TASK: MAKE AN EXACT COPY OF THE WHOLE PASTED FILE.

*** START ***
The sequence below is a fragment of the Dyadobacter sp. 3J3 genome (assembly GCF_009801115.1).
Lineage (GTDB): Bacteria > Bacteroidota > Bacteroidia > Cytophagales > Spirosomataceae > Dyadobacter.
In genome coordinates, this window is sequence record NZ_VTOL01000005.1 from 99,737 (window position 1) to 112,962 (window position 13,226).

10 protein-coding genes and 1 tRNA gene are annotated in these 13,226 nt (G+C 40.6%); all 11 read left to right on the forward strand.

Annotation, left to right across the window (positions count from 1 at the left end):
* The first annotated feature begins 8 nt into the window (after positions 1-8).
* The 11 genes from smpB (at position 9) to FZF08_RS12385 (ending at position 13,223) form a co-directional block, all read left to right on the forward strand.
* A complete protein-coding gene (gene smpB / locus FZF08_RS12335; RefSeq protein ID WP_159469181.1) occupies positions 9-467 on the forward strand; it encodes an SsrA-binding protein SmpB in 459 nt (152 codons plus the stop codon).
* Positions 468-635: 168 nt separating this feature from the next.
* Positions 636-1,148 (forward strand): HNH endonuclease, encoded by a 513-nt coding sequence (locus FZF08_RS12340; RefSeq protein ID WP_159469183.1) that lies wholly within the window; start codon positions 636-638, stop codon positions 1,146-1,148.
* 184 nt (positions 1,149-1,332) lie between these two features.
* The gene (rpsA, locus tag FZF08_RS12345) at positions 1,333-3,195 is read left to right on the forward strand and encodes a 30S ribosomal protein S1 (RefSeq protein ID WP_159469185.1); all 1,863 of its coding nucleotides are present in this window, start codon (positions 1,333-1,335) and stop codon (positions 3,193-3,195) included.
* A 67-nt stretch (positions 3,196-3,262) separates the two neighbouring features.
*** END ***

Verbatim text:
The sequence below is a fragment of the Dyadobacter sp. 3J3 genome (assembly GCF_009801115.1).
Lineage (GTDB): Bacteria > Bacteroidota > Bacteroidia > Cytophagales > Spirosomataceae > Dyadobacter.
In genome coordinates, this window is sequence record NZ_VTOL01000005.1 from 99,737 (window position 1) to 112,962 (window position 13,226).

10 protein-coding genes and 1 tRNA gene are annotated in these 13,226 nt (G+C 40.6%); all 11 read left to right on the forward strand.

Annotation, left to right across the window (positions count from 1 at the left end):
* The first annotated feature begins 8 nt into the window (after positions 1-8).
* The 11 genes from smpB (at position 9) to FZF08_RS12385 (ending at position 13,223) form a co-directional block, all read left to right on the forward strand.
* A complete protein-coding gene (gene smpB / locus FZF08_RS12335; RefSeq protein ID WP_159469181.1) occupies positions 9-467 on the forward strand; it encodes an SsrA-binding protein SmpB in 459 nt (152 codons plus the stop codon).
* Positions 468-635: 168 nt separating this feature from the next.
* Positions 636-1,148 (forward strand): HNH endonuclease, encoded by a 513-nt coding sequence (locus FZF08_RS12340; RefSeq protein ID WP_159469183.1) that lies wholly within the window; start codon positions 636-638, stop codon positions 1,146-1,148.
* 184 nt (positions 1,149-1,332) lie between these two features.
* The gene (rpsA, locus tag FZF08_RS12345) at positions 1,333-3,195 is read left to right on the forward strand and encodes a 30S ribosomal protein S1 (RefSeq protein ID WP_159469185.1); all 1,863 of its coding nucleotides are present in this window, start codon (positions 1,333-1,335) and stop codon (positions 3,193-3,195) included.
* A 67-nt stretch (positions 3,196-3,262) separates the two neighbouring features.